Working or discussion paper
    University of Waikato

    Keyphrases provide semantic metadata that summarize and characterize documents. This paper describes Kea, an algorithm for automatically extracting keyphrases from text. Kea identifies candidate keyphrases using lexical methods, calculates feature values for each candidate, and uses a machine learning algorithm to predict which candidates are good keyphrases. The machine learning scheme first builds a prediction model using training documents with known keyphrases, and then uses the model to find keyphrases in new documents. We use a large test corpus to evaluate Kea’s effectiveness in terms of how many author-assigned keyphrases are correctly identified. The system is simple, robust, and publicly available.

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  • Automating iterative tasks with programming by demonstration: a user evaluation

    Paynter, Gordon W.; Witten, Ian H. (1999-05)

    Working or discussion paper
    University of Waikato

    Computer users often face iterative tasks that cannot be automated using the tools and aggregation techniques provided by their application program: they end up performing the iteration by hand, repeating user interface actions over and over again. We have implemented an agent, called Familiar, that can be taught to perform iterative tasks using programming by demonstration (PBD). Unlike other PBD systems, it is domain independent and works with unmodified, widely-used, applications in a popular operating system. In a formal evaluation, we found that users quickly learned to use the agent to automate iterative tasks. Generally, the participants preferred to use multiple selection where possible, but could and did use PBD in situations involving iteration over many commands, or when other techniques were unavailable.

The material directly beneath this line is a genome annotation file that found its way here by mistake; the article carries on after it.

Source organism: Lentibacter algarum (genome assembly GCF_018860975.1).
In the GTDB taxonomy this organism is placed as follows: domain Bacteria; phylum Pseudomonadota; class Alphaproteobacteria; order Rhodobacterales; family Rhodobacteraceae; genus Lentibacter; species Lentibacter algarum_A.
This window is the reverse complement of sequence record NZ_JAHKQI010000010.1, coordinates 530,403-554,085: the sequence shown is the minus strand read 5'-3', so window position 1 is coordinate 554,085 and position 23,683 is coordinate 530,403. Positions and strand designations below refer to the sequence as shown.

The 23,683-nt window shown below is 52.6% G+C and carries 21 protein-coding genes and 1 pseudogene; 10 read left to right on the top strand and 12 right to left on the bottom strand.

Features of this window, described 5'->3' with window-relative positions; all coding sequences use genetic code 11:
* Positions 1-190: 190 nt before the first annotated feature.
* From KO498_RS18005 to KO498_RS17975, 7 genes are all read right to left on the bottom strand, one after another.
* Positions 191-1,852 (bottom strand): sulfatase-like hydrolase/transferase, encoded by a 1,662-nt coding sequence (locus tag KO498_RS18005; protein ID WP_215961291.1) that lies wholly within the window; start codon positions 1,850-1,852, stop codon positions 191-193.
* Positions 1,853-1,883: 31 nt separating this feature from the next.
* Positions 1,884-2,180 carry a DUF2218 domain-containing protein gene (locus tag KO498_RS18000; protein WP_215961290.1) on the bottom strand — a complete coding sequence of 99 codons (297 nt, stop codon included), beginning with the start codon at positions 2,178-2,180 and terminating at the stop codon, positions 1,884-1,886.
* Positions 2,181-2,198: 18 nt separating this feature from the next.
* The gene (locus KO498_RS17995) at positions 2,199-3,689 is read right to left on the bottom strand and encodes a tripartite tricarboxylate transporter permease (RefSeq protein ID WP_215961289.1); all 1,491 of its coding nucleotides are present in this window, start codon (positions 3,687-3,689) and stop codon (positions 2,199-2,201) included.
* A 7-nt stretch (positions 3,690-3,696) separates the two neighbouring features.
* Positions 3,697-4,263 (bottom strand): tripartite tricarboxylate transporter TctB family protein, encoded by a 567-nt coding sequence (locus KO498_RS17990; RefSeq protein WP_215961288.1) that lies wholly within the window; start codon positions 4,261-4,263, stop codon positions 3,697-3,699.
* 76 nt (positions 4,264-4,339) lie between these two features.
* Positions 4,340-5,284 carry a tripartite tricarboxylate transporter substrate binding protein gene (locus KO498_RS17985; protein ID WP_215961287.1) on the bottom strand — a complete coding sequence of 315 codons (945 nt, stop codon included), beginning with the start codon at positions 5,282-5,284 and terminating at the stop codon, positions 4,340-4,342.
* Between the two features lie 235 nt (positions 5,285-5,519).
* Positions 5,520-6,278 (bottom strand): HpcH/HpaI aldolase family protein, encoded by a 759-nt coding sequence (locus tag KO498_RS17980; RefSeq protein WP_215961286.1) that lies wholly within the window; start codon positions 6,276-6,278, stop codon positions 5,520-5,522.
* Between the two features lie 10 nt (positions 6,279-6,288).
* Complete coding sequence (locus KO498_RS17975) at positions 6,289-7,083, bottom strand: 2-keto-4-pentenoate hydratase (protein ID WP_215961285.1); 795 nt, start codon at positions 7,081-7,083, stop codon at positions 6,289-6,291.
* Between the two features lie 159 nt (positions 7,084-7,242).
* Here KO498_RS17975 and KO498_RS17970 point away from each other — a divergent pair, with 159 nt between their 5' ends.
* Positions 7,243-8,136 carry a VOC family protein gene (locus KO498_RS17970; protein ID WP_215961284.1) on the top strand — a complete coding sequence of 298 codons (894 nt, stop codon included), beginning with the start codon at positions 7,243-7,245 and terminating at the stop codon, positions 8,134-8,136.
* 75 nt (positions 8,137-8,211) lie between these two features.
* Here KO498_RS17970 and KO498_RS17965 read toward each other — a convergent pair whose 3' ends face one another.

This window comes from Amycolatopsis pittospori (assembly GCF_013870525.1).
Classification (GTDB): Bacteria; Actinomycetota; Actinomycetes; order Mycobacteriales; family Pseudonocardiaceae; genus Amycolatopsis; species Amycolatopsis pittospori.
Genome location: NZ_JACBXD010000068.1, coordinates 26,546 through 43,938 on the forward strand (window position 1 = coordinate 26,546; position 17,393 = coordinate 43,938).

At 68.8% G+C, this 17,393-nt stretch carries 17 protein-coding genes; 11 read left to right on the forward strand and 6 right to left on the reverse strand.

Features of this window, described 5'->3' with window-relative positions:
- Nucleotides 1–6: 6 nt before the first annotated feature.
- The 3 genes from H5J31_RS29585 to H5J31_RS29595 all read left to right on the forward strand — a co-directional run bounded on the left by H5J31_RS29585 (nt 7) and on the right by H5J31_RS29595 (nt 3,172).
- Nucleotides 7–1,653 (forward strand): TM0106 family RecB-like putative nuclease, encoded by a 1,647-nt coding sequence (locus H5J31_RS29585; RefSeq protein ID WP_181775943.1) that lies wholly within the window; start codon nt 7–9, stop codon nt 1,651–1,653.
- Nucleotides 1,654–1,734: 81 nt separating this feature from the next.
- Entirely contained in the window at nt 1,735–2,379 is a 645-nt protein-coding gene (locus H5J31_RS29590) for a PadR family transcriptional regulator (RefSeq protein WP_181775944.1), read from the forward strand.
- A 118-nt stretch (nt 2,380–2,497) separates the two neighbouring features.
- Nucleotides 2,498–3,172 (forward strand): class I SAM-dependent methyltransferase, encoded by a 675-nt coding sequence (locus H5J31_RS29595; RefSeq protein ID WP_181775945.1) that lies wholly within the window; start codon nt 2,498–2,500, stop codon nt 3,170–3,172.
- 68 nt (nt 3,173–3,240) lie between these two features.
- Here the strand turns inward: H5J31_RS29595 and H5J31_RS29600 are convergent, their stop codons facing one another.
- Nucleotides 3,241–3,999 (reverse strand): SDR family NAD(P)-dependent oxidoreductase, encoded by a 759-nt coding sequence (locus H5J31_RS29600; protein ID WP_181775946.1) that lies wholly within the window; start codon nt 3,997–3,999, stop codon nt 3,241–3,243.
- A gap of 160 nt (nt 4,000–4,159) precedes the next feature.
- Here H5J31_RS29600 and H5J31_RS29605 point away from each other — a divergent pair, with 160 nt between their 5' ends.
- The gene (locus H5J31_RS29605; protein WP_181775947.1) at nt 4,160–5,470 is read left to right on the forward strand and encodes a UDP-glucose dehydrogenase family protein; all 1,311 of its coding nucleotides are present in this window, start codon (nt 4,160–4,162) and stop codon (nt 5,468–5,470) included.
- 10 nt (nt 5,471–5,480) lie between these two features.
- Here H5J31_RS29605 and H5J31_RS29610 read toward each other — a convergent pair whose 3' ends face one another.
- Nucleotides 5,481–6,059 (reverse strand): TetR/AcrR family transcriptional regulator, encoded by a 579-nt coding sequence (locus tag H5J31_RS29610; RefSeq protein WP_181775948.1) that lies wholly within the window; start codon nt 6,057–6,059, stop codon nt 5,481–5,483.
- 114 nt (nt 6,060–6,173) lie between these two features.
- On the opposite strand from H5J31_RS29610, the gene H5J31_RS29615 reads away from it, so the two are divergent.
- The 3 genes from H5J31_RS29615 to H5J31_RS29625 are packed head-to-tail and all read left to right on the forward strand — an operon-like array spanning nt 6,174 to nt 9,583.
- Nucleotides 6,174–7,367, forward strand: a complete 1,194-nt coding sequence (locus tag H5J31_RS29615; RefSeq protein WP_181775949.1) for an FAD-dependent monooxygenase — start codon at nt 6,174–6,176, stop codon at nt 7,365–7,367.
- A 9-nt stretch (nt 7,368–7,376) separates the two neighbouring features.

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  • Browsing in digital libraries: a phrase-based approach

    Nevill-Manning, Craig G.; Witten, Ian H.; Paynter, Gordon W. (1997-01)

    Working or discussion paper
    University of Waikato

    A key question for digital libraries is this: how should one go about becoming familiar with a digital collection, as opposed to a physical one? Digital collections generally present an appearance which is extremely opaque-a screen, typically a Web page, with no indication of what, or how much, lies beyond: whether a carefully-selected collection or a morass of worthless ephemera; whether half a dozen documents or many millions. At least physical collections occupy physical space, present a physical appearance, and exhibit tangible physical organization. When standing on the threshold of a large library one gains a sense of presence and permanence that reflects the care taken in building and maintaining the collection inside. No-one could confuse it with a dung-heap! Yet in the digital world the difference is not so palpable.

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  • Notes: an experiment in CSCW

    Apperley, Mark; Gianoutsos, Simon; Grundy, John C.; Paynter, Gordon W.; Reeves, Steve; Venable, John R. (1996-04)

    Working or discussion paper
    University of Waikato